Chris Canning is the kind of grizzled, no-frills, blue-collar, tough SOB you picture when you think New England motocross. They build work horses up there, and at one of New England’s biggest races—our Racer X Maine Event presented by TCX over the weekend—Canning repped the home folks well by winning the 450 A class and finishing second in 250 A. It was would really be a toss-up between Canning and Florida’s Ramyller Alves if you were trying to decide who was the fastest rider throughout the weekend.
Where Alves is all youth and scrubs and style, Canning is just all grit. He practically lives out of his haggard, old Sprinter van; he was riding through pain after a major shoulder injury last winter; and his bikes were basically stock. He does not care. Canning races the local NESC series, which routinely packs full gates for long, gnarly motos for what feels like a 100-race series. They just race all the time up there—no practice facilities or “waiting to just race the major amateur races” up there.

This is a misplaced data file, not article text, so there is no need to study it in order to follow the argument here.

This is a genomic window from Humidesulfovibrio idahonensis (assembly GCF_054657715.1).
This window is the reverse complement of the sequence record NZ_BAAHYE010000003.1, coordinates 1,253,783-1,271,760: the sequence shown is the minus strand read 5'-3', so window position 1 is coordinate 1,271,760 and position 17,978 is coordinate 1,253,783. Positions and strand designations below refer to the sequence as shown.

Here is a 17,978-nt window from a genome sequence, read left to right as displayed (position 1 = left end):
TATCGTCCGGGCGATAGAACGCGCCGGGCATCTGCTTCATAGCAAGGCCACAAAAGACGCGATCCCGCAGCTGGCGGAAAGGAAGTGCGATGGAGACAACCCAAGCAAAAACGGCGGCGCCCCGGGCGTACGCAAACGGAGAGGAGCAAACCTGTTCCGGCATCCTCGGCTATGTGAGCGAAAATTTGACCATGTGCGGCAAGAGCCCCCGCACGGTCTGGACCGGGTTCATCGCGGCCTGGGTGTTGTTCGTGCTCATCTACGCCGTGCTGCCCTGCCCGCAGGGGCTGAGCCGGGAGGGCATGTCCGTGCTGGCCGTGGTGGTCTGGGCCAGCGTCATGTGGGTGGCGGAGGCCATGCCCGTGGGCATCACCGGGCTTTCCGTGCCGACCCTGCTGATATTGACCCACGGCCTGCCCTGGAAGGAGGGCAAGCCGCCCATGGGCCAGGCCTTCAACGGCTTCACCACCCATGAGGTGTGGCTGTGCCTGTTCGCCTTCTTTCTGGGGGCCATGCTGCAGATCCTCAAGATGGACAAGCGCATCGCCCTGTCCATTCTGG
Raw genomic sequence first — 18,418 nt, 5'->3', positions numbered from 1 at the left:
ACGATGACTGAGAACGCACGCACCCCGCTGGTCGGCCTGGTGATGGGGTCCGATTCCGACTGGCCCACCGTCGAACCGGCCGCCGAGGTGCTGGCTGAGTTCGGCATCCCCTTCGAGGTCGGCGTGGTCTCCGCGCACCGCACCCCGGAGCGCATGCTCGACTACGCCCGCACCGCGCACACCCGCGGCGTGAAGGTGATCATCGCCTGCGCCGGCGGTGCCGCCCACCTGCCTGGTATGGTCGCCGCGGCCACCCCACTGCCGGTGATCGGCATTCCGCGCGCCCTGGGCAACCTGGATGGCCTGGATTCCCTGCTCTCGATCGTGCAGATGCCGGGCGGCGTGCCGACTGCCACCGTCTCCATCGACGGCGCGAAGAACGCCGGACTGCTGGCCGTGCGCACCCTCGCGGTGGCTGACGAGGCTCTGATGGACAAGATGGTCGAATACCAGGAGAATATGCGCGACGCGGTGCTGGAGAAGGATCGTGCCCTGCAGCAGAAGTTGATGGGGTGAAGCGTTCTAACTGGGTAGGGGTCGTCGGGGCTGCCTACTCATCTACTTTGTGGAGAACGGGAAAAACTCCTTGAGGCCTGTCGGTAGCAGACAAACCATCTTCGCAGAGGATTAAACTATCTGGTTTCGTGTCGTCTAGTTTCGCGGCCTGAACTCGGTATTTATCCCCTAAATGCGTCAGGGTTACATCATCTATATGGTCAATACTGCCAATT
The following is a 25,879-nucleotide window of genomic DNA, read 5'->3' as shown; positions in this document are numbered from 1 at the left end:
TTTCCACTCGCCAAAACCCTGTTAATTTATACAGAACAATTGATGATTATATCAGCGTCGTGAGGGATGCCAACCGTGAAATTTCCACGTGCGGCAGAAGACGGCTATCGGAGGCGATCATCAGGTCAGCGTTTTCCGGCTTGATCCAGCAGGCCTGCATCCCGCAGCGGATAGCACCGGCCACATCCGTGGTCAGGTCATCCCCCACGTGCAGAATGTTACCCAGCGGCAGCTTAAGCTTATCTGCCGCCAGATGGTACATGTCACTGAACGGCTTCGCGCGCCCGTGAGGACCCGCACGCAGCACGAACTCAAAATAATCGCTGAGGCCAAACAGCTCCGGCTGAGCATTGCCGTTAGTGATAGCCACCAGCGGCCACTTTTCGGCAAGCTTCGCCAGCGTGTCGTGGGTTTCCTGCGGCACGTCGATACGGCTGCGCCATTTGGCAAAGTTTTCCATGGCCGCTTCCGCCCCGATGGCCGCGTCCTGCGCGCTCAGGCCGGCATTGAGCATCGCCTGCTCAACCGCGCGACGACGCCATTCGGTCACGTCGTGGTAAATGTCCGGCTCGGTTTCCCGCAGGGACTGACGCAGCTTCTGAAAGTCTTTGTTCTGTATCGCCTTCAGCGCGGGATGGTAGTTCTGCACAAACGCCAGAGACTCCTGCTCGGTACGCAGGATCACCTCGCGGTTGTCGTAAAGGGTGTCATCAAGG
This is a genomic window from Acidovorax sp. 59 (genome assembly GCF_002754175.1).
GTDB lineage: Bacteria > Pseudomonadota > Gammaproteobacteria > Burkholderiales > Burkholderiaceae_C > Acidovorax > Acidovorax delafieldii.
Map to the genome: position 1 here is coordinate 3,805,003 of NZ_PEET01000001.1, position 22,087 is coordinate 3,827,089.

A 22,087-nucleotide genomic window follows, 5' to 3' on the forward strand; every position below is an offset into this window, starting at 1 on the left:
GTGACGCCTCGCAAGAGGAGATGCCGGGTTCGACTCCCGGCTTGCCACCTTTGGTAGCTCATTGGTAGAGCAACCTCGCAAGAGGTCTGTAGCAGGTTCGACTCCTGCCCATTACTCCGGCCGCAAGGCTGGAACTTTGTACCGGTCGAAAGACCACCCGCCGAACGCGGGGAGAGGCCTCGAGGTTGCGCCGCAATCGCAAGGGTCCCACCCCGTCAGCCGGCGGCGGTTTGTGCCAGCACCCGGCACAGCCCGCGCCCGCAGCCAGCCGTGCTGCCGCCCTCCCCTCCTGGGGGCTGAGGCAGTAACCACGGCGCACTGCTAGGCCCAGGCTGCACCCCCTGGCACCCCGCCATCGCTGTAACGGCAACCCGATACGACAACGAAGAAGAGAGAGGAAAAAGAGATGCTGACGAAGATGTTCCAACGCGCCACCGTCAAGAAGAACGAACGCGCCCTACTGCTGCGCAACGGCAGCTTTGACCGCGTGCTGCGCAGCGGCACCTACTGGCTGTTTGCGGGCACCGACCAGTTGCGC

Canning has done his share of major races, chasing Lucas Oil Pro Motocross for a while, and doing it the hard way. He spent two years straight up living out of his van—for real. One year his van broke down in Utah, and he was so broke he didn’t have the money to fix it. So he called U-Haul and rented a box van for the weekend (which was cheaper than fixing his van) so he could race the Thunder Valley National. He also told the U-Haul guy he would take a few hundred bucks for the left over carcass of his old van. The U-Haul guy took the deal, so Canning had enough money to make it all the way home. Then he bought a new (used) Sprinter, but it had been previously used by a medical supply company, and he got pulled over once for not having a license to carry hazardous materials—even though he wasn’t actually carry medical supplies. The solution? He spray painted the van flat black, covering the old logos.